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SAN FRANCISCO — Rapper Snoop Dogg has built a new startup called Merry Jane, a community centered on the cannabis lifestyle and business. It includes content from various partners, including actor Seth Rogen. The site will launch in October and will only let 420 people into the site in beta.
At the TechCrunch Disrupt conference, Merry Jane partner Ted Chung said that this is the priority for things in the cannabis space: “Snoop has been at the forefront of this throughout his entire year.” He said the site is a way to gather the top-tier influencers and content creators in the space and share communication around cannabis.
Merry Jane wants to be at the fore of the cannabis discussion. And Snoop Dogg is certainly no stranger to cannabis. “I enjoy it for medical reasons, and it’s a peace situation for me. I always see beautiful things around me. I’ve always been an advocate for me,” Snoop said. The rapper wants his site to be a place where aficionados and those who are curious to be able to find information.
Merry Jane will have different types of content, including original shows that range from creating edibles to a series called “Deflowered,” one-on-one interviews where people share stories about their first-time experience. The shows will focus on different parts of the lifestyle. The site is also opening up the door to issues-oriented shows, as well as both lighthearted and serious content.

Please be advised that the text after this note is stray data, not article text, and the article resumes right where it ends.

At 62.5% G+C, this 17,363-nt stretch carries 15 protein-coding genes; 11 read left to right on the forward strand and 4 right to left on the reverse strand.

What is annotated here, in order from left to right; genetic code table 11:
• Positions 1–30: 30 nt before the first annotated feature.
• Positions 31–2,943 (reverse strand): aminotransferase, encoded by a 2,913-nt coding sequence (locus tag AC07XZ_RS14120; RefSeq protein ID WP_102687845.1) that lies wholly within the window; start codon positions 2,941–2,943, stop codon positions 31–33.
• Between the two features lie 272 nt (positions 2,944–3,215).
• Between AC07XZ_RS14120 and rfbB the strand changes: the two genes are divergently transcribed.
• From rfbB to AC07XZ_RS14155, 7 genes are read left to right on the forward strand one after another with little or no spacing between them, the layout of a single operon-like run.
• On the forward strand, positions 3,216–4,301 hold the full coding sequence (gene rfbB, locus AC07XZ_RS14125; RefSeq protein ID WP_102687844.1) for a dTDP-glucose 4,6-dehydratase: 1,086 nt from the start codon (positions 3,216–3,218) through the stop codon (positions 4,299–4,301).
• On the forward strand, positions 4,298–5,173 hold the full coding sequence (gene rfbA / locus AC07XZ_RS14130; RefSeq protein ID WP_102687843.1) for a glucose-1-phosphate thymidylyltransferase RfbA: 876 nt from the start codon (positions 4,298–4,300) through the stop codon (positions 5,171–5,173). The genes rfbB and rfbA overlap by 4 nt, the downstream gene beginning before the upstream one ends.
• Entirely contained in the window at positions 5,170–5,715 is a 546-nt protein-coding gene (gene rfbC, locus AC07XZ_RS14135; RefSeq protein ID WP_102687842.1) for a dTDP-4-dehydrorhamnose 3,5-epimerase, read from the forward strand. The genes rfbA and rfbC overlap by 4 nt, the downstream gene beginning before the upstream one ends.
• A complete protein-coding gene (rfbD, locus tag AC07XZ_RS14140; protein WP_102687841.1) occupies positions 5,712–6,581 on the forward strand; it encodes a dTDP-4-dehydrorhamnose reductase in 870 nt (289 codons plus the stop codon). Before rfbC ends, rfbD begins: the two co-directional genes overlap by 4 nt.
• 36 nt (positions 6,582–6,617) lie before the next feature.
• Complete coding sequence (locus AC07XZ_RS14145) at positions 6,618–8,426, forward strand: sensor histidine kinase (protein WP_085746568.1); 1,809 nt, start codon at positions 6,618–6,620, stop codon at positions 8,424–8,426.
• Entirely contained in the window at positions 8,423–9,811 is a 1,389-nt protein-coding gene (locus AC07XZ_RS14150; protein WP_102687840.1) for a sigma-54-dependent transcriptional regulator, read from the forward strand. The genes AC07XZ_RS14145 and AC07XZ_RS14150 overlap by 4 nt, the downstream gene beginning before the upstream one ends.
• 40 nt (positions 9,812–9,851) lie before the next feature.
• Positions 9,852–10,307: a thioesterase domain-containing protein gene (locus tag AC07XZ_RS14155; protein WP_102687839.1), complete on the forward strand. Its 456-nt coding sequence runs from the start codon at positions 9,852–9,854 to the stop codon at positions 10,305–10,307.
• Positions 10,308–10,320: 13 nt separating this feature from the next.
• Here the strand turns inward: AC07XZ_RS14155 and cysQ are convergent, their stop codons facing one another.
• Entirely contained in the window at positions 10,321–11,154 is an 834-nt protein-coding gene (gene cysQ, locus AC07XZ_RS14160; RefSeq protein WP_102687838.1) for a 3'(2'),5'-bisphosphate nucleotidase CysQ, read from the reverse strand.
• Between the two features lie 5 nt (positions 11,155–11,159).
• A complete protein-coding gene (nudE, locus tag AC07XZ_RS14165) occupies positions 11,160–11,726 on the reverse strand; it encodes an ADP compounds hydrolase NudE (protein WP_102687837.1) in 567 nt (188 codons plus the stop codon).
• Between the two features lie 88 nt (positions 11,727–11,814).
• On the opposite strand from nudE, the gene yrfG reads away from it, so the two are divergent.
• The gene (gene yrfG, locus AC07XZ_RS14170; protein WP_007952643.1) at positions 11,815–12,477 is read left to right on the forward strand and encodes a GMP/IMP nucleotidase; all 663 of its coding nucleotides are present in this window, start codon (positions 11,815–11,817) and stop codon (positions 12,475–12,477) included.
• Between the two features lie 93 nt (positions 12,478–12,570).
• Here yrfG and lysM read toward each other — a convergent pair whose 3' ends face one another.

According to Chung, advertising will be a core part of the business model.
The artist behind “Gin and Juice,” “Drop It Like It’s Hot,” and “Doggfather,” Snoop has been pretty active in the technology space. He invests in things that are “fun, different, and amazing, because that’s what I associate myself with.” At first, he said, it was about creativity, but now it’s more business-oriented, and that means putting money into the cannabis industry.
— Snoop Dogg (@SnoopDogg) September 21, 2015
Other than being a cannabis entrepreneur, Snoop Dogg has also made it a point to throw his name into the ring to succeed Dick Costolo as Twitter’s next chief executive. So now that he’s the head of another company, would Twitter’s board consider him if he’s not a full-time CEO?
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